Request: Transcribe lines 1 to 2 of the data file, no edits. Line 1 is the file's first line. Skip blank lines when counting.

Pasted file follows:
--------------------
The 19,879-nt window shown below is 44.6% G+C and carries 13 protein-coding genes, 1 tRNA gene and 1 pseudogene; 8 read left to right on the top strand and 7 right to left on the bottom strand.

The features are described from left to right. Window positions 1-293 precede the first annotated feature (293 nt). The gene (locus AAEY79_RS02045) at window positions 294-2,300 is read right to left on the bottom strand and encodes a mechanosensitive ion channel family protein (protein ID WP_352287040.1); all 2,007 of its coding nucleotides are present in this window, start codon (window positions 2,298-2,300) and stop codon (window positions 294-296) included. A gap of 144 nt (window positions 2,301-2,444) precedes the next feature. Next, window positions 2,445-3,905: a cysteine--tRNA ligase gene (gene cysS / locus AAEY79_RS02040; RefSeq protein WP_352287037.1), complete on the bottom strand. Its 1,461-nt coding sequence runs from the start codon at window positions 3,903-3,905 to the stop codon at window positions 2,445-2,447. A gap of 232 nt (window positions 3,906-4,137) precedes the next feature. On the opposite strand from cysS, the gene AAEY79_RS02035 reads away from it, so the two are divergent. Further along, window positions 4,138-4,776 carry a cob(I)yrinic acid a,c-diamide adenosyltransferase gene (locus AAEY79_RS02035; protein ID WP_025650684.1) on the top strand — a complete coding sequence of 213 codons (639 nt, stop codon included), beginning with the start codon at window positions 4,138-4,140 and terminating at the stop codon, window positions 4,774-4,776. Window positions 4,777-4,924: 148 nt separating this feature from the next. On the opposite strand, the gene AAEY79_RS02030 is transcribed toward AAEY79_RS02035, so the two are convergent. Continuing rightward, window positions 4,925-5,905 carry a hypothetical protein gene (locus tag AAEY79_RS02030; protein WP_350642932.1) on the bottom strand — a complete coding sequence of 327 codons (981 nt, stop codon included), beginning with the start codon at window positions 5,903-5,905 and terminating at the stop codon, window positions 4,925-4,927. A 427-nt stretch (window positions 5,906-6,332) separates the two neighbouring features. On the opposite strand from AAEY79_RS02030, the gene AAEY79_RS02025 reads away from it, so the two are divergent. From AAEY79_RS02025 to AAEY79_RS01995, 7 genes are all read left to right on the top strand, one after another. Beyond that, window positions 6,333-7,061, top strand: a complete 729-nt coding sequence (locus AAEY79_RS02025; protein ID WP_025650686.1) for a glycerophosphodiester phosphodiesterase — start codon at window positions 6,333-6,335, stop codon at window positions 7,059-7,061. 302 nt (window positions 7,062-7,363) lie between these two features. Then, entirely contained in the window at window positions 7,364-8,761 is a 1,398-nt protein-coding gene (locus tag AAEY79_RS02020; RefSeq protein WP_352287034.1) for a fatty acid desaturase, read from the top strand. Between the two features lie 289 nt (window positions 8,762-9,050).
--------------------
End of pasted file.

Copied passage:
The 19,879-nt window shown below is 44.6% G+C and carries 13 protein-coding genes, 1 tRNA gene and 1 pseudogene; 8 read left to right on the top strand and 7 right to left on the bottom strand.

The features are described from left to right. Window positions 1-293 precede the first annotated feature (293 nt). The gene (locus AAEY79_RS02045) at window positions 294-2,300 is read right to left on the bottom strand and encodes a mechanosensitive ion channel family protein (protein ID WP_352287040.1); all 2,007 of its coding nucleotides are present in this window, start codon (window positions 2,298-2,300) and stop codon (window positions 294-296) included. A gap of 144 nt (window positions 2,301-2,444) precedes the next feature. Next, window positions 2,445-3,905: a cysteine--tRNA ligase gene (gene cysS / locus AAEY79_RS02040; RefSeq protein WP_352287037.1), complete on the bottom strand. Its 1,461-nt coding sequence runs from the start codon at window positions 3,903-3,905 to the stop codon at window positions 2,445-2,447. A gap of 232 nt (window positions 3,906-4,137) precedes the next feature. On the opposite strand from cysS, the gene AAEY79_RS02035 reads away from it, so the two are divergent. Further along, window positions 4,138-4,776 carry a cob(I)yrinic acid a,c-diamide adenosyltransferase gene (locus AAEY79_RS02035; protein ID WP_025650684.1) on the top strand — a complete coding sequence of 213 codons (639 nt, stop codon included), beginning with the start codon at window positions 4,138-4,140 and terminating at the stop codon, window positions 4,774-4,776. Window positions 4,777-4,924: 148 nt separating this feature from the next. On the opposite strand, the gene AAEY79_RS02030 is transcribed toward AAEY79_RS02035, so the two are convergent. Continuing rightward, window positions 4,925-5,905 carry a hypothetical protein gene (locus tag AAEY79_RS02030; protein WP_350642932.1) on the bottom strand — a complete coding sequence of 327 codons (981 nt, stop codon included), beginning with the start codon at window positions 5,903-5,905 and terminating at the stop codon, window positions 4,925-4,927. A 427-nt stretch (window positions 5,906-6,332) separates the two neighbouring features. On the opposite strand from AAEY79_RS02030, the gene AAEY79_RS02025 reads away from it, so the two are divergent. From AAEY79_RS02025 to AAEY79_RS01995, 7 genes are all read left to right on the top strand, one after another. Beyond that, window positions 6,333-7,061, top strand: a complete 729-nt coding sequence (locus AAEY79_RS02025; protein ID WP_025650686.1) for a glycerophosphodiester phosphodiesterase — start codon at window positions 6,333-6,335, stop codon at window positions 7,059-7,061. 302 nt (window positions 7,062-7,363) lie between these two features. Then, entirely contained in the window at window positions 7,364-8,761 is a 1,398-nt protein-coding gene (locus tag AAEY79_RS02020; RefSeq protein WP_352287034.1) for a fatty acid desaturase, read from the top strand. Between the two features lie 289 nt (window positions 8,762-9,050).